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Profiles

Double Helix Optics

By Eric Peterson | Dec 07, 2020

Bioscience & Medical Industrial & Equipment Colorado

Company Details

Location

Boulder, Colorado

Founded

2013

Ownership Type

Private

Employees

10

Products

Nano-scale 3D imaging

Co-founder and CEO Leslie Kimerling is bringing nano-scale imaging into 3D via super-resolution microscopy.

With a background in early-stage companies, Kimerling met Rafael Piestun, PhD, at a dinner party and became intrigued with the technology he was working on at University of Colorado (CU) Boulder.

"He even said, 'This is Nobel Prize-winning technology,'" says Kimerling. "It turns out that super-resolution microscopy was awarded the Nobel Prize in 2014, a year later."

Kimerling says partnering with Piestun to co-found Double Helix Optics was a natural. "He was on the technical side, not the business side," she notes. "So we spent about nine months doing our 1,000 cups of coffee, meeting and me talking to him about business and him talking to me about technology."

Photos courtesy Double Helix Optics

The company quickly won Small Business Innovation Research (SBIR) grants from the National Science Foundation and worked on prototypes at the JILA and COSINC labs at CU. "That validated the potential of the technology and gave us some initial capital," says Kimerling. "Using machinery through CU was invaluable in our very early days."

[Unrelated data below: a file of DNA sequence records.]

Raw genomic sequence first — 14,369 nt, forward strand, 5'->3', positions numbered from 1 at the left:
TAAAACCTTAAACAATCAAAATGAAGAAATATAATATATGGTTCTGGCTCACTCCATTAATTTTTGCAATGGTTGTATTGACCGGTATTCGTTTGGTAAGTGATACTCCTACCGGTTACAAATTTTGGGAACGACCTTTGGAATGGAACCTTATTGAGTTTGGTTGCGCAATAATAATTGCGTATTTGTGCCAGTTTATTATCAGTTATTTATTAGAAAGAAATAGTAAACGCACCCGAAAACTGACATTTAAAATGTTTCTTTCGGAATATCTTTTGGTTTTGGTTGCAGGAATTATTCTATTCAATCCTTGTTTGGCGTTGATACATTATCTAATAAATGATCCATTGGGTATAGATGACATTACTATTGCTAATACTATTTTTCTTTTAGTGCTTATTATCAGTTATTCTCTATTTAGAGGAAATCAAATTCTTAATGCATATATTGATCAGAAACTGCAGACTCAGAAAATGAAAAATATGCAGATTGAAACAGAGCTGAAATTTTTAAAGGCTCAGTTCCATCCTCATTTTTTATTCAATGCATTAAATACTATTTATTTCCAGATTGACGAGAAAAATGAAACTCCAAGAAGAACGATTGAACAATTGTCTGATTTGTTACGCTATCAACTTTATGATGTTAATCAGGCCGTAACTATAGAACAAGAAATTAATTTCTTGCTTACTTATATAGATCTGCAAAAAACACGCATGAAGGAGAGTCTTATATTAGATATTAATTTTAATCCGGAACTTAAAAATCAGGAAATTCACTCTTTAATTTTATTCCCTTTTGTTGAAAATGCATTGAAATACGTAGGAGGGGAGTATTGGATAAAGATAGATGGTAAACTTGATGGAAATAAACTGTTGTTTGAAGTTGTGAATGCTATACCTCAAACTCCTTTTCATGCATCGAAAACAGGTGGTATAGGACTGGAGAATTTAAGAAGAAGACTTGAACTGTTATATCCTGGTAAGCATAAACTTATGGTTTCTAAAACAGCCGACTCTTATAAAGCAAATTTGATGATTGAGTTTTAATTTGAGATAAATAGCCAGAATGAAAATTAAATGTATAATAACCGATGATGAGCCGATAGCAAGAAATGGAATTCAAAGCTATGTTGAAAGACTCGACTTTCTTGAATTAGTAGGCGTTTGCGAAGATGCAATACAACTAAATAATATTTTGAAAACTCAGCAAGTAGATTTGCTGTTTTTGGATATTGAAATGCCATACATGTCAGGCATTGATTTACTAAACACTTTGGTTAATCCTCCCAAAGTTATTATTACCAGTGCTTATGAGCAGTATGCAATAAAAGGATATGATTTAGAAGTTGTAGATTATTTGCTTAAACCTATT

In 2017, Double Helix unveiled its first product, the Spindle "to add 3D as a third dimension of analysis to super-resolution microscopy," says Kimrling, and won the $1 million Luminate prize the following year. The next iteration, the Spindle², debuted in 2019.

Cutting-edge optics underpin Double Helix's product line. "The core technology is phase masks," says Kimerling, describing a "hologram/lens" that generates 3D imagery from 2D imaging systems. "We etch different designs in order to generate different responses to a 2D imaging system. It could be a machine vision camera or it could be a microscope objective. The ida is: By inserting our technology into the pupil plane or the aperture of an existing 2D system, we alter the response in a way that, instead of throwing away information at what's not at the focal plane -- or the surface -- we capture that information. We grab it above and below. That's how we get 3D information."

For production of optics, Double Helix enlisted Rochester Photonics, since acquired by California-based VIAVI OSP. "They [VIAVI] had the manufacturing capabilities, and we also wanted to keep manufacturing in the United States," says Kimerling. "They were the best U.S. partner for us at the time we were looking."

Double Helix utilizes an Idaho-based contract manufacturer for machined parts, then assembles the final products by integrating sub-assemblies with optics in-house in Boulder. "No one does everything," says Kimerling. "Even if you outsource to a contract manufacturer, they're going to outsource parts." She notes that the fact that the company built the prototypes made for better manufacturing.